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Old 03-26-2002, 08:00 AM
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Ron van den Boogaard Ron van den Boogaard is offline
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Mostly acrylics because of the speed. I usually don't spend much more than two or three hours on a single painting. But occasionally I feel like really working in the different colours and layers and just spend a lot of time with wet paint and than oils are the obvious choice. And even with retarder I cannot achieve the slow drying time of oils.
Oils however do smell great.

Other than that I have no preference. The structure of oils I can do to the same degree using gels.
Cost seems to be less of a concern: Grade A (Talens Rembrandt) acrylics tend to be almost as expensive as oils.

Ron van den Boogaard -acrylics on the web-
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Old 03-27-2002, 06:02 PM
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Well if you want really bright -out of- the tube colors ,use acrylics you can acheive that quickly with little mixing.I like the feel of oils like "spreading butter on the bread." and the flow and the thickness. of course acrylic can be spread thick and dry nice and fast .with knife work. you must work faster with acrylics,it is hard to go back and change like you can with oils. but the oils using water casein are pretty good, for those doing portraits I hear they are really nice. I found they get gummy though for me , don't know why but perfers oils. Be careful of the cheaper $2.00 oils,they may contain lead. some still do. Not good.Bridges
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Old 03-28-2002, 03:12 AM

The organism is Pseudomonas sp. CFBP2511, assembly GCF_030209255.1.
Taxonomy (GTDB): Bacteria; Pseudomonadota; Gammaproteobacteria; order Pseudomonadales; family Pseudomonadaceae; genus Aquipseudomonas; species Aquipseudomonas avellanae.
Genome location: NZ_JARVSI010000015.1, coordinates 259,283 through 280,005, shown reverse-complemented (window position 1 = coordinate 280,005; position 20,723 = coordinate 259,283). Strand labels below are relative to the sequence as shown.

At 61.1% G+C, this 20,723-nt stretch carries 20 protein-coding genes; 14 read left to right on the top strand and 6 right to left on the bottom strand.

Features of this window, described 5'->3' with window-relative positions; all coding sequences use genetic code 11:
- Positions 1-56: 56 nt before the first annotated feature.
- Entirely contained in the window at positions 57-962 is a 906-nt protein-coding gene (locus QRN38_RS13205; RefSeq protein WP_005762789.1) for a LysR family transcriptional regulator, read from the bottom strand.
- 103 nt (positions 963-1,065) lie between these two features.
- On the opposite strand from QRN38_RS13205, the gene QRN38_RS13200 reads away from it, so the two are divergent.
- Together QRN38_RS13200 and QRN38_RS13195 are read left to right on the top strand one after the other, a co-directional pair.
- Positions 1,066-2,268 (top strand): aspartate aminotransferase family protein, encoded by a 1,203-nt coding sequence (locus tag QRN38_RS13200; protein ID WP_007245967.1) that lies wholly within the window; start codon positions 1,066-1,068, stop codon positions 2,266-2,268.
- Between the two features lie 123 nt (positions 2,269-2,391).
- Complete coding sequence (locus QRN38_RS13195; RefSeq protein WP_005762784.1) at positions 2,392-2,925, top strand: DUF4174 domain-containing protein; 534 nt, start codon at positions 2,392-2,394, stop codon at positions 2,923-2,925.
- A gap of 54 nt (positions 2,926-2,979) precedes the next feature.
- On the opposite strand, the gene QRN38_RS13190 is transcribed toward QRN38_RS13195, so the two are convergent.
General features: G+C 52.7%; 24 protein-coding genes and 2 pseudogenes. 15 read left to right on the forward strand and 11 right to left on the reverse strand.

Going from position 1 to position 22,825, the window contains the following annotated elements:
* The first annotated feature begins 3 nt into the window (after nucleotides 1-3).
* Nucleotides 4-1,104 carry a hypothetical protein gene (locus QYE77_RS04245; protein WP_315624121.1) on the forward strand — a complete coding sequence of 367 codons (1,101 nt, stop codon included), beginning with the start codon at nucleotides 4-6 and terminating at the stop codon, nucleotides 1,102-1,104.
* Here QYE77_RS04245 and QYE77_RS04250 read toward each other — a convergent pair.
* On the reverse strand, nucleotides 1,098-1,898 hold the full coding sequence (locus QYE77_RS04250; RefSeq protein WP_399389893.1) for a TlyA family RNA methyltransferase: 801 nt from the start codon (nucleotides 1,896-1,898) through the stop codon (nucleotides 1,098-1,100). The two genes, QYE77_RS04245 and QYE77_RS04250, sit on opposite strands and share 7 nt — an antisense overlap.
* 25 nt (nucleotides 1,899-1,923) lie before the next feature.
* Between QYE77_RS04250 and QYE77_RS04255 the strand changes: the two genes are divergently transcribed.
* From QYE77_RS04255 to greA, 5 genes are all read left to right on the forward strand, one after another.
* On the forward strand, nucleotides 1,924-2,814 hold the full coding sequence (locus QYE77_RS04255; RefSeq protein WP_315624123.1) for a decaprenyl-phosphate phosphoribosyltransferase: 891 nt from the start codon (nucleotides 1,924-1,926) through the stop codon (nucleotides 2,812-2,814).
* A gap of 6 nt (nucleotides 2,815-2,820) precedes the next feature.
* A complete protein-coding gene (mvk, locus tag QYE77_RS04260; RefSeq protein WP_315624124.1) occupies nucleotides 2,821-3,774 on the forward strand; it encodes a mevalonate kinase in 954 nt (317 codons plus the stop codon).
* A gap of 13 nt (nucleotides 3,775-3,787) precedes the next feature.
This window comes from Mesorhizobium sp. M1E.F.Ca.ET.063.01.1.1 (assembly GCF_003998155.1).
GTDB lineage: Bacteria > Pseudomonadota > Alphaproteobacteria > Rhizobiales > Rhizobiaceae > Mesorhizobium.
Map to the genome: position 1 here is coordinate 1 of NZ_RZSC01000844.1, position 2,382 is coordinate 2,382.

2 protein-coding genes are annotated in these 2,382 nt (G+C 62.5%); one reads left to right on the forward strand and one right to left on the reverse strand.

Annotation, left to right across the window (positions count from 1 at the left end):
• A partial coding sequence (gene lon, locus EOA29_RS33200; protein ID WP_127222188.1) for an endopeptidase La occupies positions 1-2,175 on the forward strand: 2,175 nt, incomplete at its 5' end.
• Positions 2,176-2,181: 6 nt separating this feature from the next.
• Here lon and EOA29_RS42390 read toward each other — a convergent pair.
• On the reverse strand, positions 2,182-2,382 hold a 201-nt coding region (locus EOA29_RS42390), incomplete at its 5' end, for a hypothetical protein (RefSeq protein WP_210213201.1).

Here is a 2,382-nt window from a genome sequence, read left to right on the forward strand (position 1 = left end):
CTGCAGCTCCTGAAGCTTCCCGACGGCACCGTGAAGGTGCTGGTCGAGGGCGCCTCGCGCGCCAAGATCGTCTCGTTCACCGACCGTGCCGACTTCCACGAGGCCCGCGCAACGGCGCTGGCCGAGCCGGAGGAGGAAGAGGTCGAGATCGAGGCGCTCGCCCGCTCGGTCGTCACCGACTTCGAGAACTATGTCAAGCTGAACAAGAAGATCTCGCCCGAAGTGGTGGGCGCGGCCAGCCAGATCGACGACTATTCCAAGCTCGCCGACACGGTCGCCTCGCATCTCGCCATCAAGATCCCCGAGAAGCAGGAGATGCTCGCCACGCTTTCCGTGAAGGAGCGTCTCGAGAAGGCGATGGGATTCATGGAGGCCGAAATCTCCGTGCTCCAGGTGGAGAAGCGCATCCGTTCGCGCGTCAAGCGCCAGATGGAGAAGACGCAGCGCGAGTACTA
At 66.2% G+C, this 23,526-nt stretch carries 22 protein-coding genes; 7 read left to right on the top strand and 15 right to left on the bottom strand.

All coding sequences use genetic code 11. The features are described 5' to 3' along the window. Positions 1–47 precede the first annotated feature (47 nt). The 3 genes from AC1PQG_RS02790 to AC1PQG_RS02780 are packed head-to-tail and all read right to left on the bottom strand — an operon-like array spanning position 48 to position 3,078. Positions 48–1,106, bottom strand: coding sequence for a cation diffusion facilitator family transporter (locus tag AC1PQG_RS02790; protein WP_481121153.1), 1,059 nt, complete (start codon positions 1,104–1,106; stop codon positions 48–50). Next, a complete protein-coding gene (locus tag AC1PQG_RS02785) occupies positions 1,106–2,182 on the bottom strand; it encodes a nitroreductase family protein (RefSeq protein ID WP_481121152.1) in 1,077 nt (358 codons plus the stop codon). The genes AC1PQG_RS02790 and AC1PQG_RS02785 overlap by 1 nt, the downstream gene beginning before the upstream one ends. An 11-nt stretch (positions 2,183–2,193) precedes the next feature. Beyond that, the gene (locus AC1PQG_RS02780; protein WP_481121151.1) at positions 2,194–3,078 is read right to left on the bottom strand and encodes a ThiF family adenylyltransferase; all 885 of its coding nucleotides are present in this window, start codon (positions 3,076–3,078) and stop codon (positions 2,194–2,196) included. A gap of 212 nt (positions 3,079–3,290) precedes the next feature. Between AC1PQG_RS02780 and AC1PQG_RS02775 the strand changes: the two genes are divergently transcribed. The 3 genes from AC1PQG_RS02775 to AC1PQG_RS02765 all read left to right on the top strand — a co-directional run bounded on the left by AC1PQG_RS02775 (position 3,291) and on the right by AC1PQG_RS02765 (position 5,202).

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gentleartist gentleartist is offline
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why i use acryllics

i like being able to make almost instant changes to the appearances of paint on the canvas....if i don't like the way the visual elements are developing all i need do is wait a couple of minutes, let the surface dry, and go back in to re=work...i can keep the surface workable for quite a few minutes so there is time to develop the image...for me acryllics present the best choice...also, i can work with watercolor technique when i choose to, or impasto if that is my choice...having the watercolor technique available, alone, or in combination with other techniques is a plus!
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Old 03-28-2002, 05:15 AM
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what you say is all correct. I guess it is what one really gets used to. I just never got the softness with acrylics. I like the manipulation factor you spoke of, with my oils!. changing,etc. but if want a fast picture I use acrylics. I think it is hard also to tell anymore which is which when one views paintings.. I used to get a real shine to my oils and now cannot seem to get that any more in oils unless of course sprayed but I mean when applying the oils. I use linseed or poppy sed oil, and get a litlle more than I used to. At any rate to each his own, and there are some really nice paintings out there is all mediums. the little class I teach uses acrylics. because they love instant results. a picture done quickly, and done and hung!. Have fun! Bridges
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Old 03-28-2002, 11:26 AM